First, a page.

Step 5: Issuing bank authorizes order. Banks also have automated processes to identify fraudulent orders. When they decline a transaction, banks provide a response code to indicate the reason, but these codes are sometimes vague and do not help merchants avoid similar transactions in the future.

Step 6: Settlement of the payment. At this point, the transaction has been approved, but technical issues between the customer and the bank may still disrupt the process.

How false declines happen

Between step one and step five, there are literally hundreds of ways the purchase can be declined. This is because fraud filters are powered by complex algorithms that use the common characteristics of fraud as inputs. These include:

  • Location of the shopper (Is it different from where they usually shop from?)

  • Delivery address (Is it to a different country from the one the card holder lives in?)

  • Shipping speed (Is the shopper requesting the fastest shipping method, perhaps to receive the goods before the fraud is detected?)

  • Inconsistent order data (the zip code and city entered don’t match, for example).

  • Larger than average order

  • Multiple shipping addresses (buyer makes multiple purchases under one billing address, but ships the products to multiple addresses)

  • Multiple orders from many credit cards

  • Missing card information

  • Strings of orders from a new country

Some types of fraud are so common that the filters used to spot them have names:

  • Daily Velocity Filter: Limits the number of transactions that can be processed in a day from the same IP address.

  • Shipping and Billing Mismatch Filter: Identifies transactions submitted with different shipping and billing addresses.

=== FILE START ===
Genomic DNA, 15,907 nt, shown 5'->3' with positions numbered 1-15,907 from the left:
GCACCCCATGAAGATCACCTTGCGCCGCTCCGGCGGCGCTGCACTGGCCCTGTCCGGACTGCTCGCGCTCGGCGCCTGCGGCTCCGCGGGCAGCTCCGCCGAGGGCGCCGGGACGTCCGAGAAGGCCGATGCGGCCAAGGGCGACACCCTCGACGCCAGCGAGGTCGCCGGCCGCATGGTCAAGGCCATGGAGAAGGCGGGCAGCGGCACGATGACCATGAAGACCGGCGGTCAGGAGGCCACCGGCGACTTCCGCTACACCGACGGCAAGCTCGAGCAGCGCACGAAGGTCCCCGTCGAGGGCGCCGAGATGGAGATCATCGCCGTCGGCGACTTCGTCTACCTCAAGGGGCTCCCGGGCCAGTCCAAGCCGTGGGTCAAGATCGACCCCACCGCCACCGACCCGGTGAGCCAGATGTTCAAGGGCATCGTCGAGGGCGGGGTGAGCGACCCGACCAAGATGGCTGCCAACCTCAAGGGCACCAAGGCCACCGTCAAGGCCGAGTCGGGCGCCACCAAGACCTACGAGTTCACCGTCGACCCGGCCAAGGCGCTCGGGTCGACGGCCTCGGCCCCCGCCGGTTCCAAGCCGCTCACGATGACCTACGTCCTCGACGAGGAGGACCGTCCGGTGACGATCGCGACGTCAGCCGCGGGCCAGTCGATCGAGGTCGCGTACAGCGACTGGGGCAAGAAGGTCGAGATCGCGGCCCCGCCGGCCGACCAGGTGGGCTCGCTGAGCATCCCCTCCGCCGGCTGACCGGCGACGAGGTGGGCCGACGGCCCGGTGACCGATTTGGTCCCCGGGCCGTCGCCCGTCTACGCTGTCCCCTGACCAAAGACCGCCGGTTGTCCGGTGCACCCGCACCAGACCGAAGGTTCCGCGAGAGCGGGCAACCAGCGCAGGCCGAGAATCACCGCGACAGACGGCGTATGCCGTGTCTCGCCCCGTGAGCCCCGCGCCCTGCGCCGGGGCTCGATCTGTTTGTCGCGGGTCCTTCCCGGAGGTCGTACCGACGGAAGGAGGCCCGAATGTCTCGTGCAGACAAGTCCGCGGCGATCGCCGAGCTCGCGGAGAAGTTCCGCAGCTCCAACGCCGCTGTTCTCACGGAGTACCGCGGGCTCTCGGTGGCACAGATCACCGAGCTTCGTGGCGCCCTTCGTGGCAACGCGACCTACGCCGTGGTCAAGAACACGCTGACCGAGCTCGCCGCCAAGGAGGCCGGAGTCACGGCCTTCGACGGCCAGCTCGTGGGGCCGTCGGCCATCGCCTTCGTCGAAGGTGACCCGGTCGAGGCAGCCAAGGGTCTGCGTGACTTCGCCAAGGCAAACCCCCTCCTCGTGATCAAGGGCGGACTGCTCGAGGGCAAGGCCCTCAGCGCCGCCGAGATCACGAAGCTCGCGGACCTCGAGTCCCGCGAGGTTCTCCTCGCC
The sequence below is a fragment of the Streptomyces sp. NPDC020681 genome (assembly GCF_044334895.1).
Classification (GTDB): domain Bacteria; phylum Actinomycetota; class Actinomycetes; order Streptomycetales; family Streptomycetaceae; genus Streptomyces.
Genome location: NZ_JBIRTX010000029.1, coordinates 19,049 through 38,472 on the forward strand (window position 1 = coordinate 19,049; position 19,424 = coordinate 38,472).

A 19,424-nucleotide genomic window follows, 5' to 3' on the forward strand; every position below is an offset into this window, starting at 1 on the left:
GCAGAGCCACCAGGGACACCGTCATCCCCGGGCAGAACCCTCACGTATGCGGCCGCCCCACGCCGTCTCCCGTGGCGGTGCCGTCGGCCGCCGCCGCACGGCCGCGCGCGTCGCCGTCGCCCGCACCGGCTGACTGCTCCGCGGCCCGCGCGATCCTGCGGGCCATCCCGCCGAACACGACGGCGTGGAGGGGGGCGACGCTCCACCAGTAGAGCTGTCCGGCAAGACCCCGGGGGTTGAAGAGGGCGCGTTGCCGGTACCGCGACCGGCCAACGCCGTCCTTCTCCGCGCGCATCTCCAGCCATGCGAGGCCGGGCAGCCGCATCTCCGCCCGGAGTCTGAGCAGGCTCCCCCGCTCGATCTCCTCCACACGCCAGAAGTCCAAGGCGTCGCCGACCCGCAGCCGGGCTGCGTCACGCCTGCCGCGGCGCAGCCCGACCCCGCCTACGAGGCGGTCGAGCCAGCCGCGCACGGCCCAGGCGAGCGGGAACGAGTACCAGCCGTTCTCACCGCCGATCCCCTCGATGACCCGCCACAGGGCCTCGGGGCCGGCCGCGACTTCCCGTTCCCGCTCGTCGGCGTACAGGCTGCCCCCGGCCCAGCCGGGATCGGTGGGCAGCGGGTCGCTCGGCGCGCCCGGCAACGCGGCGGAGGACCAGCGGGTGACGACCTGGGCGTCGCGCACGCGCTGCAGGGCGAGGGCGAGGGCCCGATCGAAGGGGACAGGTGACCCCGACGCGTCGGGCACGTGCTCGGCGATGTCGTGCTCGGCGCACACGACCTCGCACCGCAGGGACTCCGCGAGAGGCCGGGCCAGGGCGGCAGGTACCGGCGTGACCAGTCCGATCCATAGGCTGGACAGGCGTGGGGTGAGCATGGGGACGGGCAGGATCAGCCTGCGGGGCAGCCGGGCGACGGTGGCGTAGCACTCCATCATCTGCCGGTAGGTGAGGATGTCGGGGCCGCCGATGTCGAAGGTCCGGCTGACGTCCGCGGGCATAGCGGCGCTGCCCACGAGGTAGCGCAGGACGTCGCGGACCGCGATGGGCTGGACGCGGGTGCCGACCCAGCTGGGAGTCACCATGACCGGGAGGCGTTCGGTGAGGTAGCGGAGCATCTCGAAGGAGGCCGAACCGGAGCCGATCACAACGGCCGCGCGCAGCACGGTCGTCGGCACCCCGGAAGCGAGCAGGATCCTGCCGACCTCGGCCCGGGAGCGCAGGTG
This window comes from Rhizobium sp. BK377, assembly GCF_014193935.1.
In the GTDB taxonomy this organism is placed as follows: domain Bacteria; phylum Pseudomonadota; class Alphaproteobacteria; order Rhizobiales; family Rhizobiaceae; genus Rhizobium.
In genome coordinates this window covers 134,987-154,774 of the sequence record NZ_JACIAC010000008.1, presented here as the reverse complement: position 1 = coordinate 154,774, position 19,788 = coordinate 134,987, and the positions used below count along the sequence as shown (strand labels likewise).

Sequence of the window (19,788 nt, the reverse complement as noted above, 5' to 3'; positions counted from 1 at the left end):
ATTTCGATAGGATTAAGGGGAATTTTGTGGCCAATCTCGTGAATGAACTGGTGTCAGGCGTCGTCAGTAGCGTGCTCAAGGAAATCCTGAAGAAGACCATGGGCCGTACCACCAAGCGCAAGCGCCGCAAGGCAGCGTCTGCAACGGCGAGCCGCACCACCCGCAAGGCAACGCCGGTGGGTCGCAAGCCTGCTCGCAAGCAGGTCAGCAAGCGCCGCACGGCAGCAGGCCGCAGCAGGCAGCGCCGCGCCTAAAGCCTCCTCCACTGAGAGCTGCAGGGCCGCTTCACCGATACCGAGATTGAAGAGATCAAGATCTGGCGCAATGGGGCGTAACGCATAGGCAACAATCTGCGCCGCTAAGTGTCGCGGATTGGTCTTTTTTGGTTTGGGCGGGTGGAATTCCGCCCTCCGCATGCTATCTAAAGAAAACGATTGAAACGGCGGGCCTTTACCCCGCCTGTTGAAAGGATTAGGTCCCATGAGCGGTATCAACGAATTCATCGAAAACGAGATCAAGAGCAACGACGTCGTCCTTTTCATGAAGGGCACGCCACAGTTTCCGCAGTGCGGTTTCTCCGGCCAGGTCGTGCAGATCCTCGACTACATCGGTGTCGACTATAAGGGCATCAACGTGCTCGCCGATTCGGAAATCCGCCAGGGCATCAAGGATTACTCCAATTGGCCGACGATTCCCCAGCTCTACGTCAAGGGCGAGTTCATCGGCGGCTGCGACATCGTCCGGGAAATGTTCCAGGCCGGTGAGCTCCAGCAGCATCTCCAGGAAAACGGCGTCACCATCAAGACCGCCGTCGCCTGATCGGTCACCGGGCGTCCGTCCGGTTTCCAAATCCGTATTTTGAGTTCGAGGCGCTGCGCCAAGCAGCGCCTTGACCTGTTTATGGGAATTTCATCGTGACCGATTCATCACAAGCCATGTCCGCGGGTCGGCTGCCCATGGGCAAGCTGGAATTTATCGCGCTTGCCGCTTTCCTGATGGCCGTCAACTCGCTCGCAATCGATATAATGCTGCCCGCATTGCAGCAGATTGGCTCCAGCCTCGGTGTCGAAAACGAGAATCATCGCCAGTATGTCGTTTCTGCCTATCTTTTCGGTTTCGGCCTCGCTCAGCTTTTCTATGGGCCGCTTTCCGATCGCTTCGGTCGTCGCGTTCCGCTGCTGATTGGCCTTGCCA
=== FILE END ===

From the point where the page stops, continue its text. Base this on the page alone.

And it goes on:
• High-Ticket-Purchase Filter: Identifies purchases that are above a set dollar threshold.

  • IP Address and Shipping Address Mismatch Filter: Compares where order is coming from with the shipping address provided.

For obvious reasons, credit card companies don’t publish the criteria that their complex algorithms use to detect fraud and catch fraudsters. But some industry analysts estimate that fraud-detection systems weigh up to 500 factors when determining whether to approve or decline orders.

False declines happen when any of these hundreds of criteria are too stringent. For example, most online shopping carts allow a shopper to enter an incorrect credit number more than once. All shoppers are clumsy sooner or later, and either enter their credit card numbers incorrectly, or type the expiry date incorrectly. A system that declined all orders after the first mistake would result in an unacceptably high number of declines.

This goes for plenty of the other criteria that fraud-detection tools use when detecting fraud. When they are set too strictly, they result in an unacceptably high level of false declines. Some tools, for example, arbitrarily decline all orders from high-risk countries automatically. Other tools automatically decline all orders not requiring a signature on delivery.

The cure for false positives

The cure for false positives is obviously not to stop using anti-fraud tools. 

What merchants must do is create smarter filters that spot fraud by understanding context. This typically means analyzing the data behind declined transactions and disputes. Additionally, merchants can avoid false declines by refusing to (or choosing a fraud protection provider who refuses to) auto-decline any orders, instead conducting an expert manual review of any flagged transactions. One caveat: This manual review must be done with the customer experience fully in mind. Wait too long to verify the customer’s details, or act accusatory when contacting them, and the transaction—and the customer relationship—is all but guaranteed to be cancelled.

False declines can be extremely damaging. Fortunately, by finding similarities and correlations between legitimate transactions that are consistently flagged as fraudulent, merchants (and the companies who make fraud filters) can create accurate fraud filters that lead to more legitimate transactions being approved, and fewer genuine transactions being declined. And by ensuring that their fraud prevention service always has the human touch, they can keep their customers happy…and coming back.  

This blog post was contributed by Rafael Lourenco, EVP and Partner at ClearSale